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LONDON — President Donald Trump’s decision to include Chad in the latest travel ban has baffled experts who are wondering why the African nation was chosen over others in the region.

The new presidential order renews restrictions on five of the six countries previously targeted — Iran, Libya, Somalia, Syria and Yemen — and adds North Korea, Venezuela and Chad. Sudan has dropped off the list.

“It’s a head-scratcher and also strange for diplomatic reasons,” Michael Shurkin, a senior political scientist at the RAND Corporation, said. “In terms of security, Chad is actually relatively capable.”

Out of all the countries in the Sahel, as that area of Africa is known, Chad has a reasonably close partnership with the U.S.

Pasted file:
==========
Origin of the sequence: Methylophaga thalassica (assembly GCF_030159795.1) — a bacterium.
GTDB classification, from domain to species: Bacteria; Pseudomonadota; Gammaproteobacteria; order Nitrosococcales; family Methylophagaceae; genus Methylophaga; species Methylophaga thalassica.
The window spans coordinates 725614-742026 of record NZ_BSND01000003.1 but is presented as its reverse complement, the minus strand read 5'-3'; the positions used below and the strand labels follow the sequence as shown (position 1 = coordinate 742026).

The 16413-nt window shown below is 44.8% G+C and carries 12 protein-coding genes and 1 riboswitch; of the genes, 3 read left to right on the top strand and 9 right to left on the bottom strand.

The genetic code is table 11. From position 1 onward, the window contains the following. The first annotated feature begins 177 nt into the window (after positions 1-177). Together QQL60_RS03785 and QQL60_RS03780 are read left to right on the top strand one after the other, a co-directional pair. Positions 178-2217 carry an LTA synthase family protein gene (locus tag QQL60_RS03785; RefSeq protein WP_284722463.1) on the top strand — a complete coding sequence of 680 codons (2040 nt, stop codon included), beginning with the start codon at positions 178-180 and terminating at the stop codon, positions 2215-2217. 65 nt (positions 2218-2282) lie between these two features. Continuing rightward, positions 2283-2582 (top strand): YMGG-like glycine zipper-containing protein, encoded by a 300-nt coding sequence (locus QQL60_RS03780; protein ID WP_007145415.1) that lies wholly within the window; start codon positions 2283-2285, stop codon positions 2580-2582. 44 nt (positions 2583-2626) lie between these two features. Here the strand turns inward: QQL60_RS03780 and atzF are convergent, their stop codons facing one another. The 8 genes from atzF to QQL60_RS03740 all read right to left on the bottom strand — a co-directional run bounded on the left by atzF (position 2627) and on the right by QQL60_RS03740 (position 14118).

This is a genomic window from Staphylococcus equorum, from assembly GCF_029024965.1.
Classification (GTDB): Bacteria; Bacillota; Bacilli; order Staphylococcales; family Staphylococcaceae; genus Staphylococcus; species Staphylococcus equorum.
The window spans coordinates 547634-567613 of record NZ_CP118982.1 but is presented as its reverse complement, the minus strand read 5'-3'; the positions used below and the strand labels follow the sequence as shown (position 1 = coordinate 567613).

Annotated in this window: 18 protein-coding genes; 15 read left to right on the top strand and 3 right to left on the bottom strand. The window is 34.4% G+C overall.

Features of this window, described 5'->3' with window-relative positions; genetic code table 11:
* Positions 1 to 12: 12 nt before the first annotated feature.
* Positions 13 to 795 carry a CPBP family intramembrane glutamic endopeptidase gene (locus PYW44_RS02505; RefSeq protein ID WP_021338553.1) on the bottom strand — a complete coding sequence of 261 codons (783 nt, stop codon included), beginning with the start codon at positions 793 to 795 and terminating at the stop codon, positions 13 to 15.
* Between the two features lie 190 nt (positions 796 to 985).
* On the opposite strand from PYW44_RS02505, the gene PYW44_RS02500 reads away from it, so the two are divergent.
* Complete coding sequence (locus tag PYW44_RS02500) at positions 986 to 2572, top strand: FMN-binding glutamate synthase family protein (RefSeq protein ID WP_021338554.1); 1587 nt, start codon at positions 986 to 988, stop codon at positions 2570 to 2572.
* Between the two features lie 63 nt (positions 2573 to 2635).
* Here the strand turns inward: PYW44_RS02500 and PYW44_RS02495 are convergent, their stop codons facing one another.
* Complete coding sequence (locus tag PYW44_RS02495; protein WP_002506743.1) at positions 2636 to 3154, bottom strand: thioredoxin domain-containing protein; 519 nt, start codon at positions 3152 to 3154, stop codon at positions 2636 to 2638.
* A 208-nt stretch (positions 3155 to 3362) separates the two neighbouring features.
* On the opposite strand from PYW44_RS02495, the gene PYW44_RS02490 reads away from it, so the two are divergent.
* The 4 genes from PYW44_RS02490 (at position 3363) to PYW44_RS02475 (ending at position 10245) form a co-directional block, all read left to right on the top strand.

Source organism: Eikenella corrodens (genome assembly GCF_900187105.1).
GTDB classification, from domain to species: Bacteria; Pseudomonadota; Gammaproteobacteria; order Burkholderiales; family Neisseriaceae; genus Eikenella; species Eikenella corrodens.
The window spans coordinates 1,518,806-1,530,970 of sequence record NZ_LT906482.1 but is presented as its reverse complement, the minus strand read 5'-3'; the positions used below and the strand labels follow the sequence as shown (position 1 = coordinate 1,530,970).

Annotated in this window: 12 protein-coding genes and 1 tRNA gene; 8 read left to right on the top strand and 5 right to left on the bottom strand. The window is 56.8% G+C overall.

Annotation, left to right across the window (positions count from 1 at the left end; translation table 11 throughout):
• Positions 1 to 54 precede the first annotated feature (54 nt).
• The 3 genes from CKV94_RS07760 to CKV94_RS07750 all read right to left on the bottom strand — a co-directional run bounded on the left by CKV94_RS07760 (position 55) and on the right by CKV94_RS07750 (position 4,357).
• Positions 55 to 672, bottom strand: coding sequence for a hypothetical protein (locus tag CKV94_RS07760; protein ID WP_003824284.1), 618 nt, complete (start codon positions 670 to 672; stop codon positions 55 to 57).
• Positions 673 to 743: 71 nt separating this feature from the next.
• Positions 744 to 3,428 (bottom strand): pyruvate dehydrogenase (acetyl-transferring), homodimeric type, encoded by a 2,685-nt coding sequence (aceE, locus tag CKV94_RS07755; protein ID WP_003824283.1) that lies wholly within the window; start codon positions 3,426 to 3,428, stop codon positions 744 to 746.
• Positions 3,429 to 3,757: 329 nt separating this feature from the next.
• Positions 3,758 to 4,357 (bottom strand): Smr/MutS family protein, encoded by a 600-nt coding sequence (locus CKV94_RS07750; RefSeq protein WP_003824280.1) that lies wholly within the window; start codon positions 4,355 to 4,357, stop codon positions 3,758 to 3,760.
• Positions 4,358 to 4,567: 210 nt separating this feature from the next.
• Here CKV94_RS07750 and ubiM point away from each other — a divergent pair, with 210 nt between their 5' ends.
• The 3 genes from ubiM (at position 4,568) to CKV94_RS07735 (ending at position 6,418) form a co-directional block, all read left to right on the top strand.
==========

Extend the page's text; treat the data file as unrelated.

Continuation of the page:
It has cooperated extensively in the fight against terror, and specifically against the African terror group Boko Haram. This summer, Chad hosted for the third time a 20-nation military exercise, organized by the U.S. African Command, aimed at strengthening local security forces. And the U.S. recently opened a new $300 million embassy in the capital, N’Djamena.

Trump’s proclamation said that “Chad does not adequately share public-safety and terrorism-related information and fails to satisfy at least one key risk criterion.”

It also mentioned the presence of several terrorist groups in the region, including elements of Boko Haram, ISIS-West Africa, and Al-Qaeda in the Islamic Maghreb.

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